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ORIGINAL ARTICLE
Year : 2018  |  Volume : 5  |  Issue : 1  |  Page : 23-26

Facts of life and global issues affecting semen parameters causing male infertility in and around our institute − A prospective study


Department of Pathology, L.L.R.M. Medical College, Meerut, Uttar Pradesh, India

Correspondence Address:
Veer Karuna
Department of Pathology, L.L.R.M. Medical College, Meerut, Uttar Pradesh
India
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Source of Support: None, Conflict of Interest: None


DOI: 10.4103/fsr.fsr_23_18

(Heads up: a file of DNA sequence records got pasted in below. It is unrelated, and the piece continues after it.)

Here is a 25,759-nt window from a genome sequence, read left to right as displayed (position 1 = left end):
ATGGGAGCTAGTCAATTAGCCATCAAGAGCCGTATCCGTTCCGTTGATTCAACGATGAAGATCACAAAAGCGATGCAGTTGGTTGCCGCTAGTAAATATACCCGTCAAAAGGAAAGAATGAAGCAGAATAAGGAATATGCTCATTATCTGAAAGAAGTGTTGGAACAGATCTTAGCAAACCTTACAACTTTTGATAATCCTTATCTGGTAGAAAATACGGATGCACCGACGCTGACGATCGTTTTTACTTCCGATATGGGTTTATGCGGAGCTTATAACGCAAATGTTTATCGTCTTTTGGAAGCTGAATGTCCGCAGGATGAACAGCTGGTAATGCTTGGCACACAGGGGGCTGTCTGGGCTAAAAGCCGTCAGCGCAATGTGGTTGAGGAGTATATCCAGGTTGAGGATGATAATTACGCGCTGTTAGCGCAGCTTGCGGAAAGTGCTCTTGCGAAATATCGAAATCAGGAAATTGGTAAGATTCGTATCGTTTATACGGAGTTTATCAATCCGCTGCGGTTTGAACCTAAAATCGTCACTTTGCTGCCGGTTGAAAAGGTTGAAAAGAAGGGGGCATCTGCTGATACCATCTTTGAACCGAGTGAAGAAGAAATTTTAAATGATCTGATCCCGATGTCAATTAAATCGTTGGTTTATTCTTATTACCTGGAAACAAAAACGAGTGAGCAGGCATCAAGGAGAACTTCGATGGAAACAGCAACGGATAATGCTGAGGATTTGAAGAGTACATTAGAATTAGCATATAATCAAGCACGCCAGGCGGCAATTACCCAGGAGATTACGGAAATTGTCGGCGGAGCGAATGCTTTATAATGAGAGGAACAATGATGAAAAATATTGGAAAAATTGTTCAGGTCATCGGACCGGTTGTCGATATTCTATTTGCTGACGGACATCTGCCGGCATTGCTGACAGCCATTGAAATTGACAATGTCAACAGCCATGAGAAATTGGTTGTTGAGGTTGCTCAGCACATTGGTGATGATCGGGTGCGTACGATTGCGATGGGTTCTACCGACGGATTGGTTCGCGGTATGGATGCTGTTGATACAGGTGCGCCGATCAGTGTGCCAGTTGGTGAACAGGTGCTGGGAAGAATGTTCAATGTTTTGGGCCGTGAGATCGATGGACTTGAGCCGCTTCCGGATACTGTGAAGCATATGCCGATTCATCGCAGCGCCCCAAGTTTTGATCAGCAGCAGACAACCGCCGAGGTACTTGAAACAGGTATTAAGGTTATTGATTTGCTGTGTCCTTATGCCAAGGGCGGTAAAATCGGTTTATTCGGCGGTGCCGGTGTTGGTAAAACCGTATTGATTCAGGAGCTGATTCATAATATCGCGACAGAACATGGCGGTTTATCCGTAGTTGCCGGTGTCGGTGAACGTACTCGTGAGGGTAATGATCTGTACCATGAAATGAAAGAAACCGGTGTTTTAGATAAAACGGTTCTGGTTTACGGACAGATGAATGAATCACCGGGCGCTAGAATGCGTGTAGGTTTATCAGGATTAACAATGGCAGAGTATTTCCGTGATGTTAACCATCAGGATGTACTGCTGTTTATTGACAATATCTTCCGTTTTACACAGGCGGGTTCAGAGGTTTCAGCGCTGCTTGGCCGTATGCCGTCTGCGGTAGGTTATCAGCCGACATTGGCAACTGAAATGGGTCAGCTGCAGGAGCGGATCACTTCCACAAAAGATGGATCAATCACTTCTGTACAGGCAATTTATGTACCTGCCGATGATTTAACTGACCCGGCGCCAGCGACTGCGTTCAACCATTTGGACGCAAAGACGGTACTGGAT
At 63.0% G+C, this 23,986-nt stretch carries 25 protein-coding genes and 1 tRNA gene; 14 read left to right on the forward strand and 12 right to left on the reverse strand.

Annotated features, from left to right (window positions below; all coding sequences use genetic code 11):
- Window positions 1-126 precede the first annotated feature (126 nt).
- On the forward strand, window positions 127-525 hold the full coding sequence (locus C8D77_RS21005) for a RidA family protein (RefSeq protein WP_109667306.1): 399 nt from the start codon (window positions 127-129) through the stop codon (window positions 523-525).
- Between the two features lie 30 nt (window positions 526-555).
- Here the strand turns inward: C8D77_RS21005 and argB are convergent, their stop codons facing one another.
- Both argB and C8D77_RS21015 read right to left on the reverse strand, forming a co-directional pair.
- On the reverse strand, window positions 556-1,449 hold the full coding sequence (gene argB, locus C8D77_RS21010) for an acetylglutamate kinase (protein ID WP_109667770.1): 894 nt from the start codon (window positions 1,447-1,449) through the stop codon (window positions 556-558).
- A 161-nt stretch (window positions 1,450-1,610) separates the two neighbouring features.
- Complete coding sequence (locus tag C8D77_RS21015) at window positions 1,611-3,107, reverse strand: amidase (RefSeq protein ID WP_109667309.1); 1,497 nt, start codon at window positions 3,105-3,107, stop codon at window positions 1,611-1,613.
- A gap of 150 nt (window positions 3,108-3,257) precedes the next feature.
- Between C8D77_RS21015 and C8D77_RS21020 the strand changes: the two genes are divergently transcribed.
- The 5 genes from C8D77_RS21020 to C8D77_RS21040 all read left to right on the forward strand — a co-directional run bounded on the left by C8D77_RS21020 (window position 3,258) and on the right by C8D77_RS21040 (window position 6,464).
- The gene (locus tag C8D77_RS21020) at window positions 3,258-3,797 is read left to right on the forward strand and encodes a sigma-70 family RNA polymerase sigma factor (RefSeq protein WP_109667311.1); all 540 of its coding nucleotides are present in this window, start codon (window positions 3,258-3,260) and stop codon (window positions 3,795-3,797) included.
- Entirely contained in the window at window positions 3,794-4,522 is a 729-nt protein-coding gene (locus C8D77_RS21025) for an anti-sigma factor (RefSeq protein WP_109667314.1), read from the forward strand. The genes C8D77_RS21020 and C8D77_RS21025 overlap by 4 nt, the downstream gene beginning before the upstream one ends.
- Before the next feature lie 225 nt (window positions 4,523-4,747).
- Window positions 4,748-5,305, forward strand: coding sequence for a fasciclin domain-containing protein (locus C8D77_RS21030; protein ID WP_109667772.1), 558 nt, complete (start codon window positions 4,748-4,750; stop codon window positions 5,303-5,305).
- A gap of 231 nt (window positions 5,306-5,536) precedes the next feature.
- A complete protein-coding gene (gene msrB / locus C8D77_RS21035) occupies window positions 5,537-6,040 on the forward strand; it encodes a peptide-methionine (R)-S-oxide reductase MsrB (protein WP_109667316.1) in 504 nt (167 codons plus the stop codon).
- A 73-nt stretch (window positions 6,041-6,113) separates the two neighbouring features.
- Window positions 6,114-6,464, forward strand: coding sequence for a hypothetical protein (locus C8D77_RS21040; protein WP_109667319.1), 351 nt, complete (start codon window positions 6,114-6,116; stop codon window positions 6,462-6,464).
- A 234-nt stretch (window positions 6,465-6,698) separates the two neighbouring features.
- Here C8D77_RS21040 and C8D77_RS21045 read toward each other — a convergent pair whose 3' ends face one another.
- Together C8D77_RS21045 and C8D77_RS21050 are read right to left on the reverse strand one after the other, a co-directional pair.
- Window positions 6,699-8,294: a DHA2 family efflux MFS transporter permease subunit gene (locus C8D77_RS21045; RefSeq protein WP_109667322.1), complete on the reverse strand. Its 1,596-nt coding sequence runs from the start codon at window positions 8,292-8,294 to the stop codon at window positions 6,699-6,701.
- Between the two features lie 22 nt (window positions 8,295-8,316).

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Context: Nowadays, the inability to conceive is a common problem. Reason can be either from female or male side. Male lifestyle factors such as alcohol consumption, tobacco smoking and chewing are some of the most common causes of male infertility. Aims: The aim was to describe the semen quality (sperm count and motility) of those consuming alcohol and smoking and chewing tobacco. Settings and Design: This prospective study was conducted in and around of our institute, during the period of July 2017 to June 2018. Materials and Methods: A total of 203 cases, aged 18 to 50 years, were included for semen analysis by using manual method according to World Health Organization 2010 criteria and also asked to answer a validated questionnaire about life habits and health status. Data analysis was performed by Statistical Package for the Social Sciences version 19. Results: Of 203 samples, 125 (61.58%) cases were between the ages of 18 and 30 years. Percentage of normozoospermia, oligozoospermia and azoospermia were 73.40%, 23.15% and 03.44%, respectively. Out of 47 (23.15%) sample of oligozoospermia, 38 (80.86%) were alcoholic, 32 (68.09%) men tobacco smokers and 12 (25.54%) men tobacco chewers. A total of 72 (35.47%) out of 203 samples showed reduced sperm motility, of which 50 (69.44%) patients were addicted to alcohol consumption. Conclusion: This study indicates that male fertility is damaged by negative influences of lifestyle factors. Therefore, before the attempt to conceive, it is advisable to modifying lifestyle factors discussed in the present study that helps controlling their own fertility potential.


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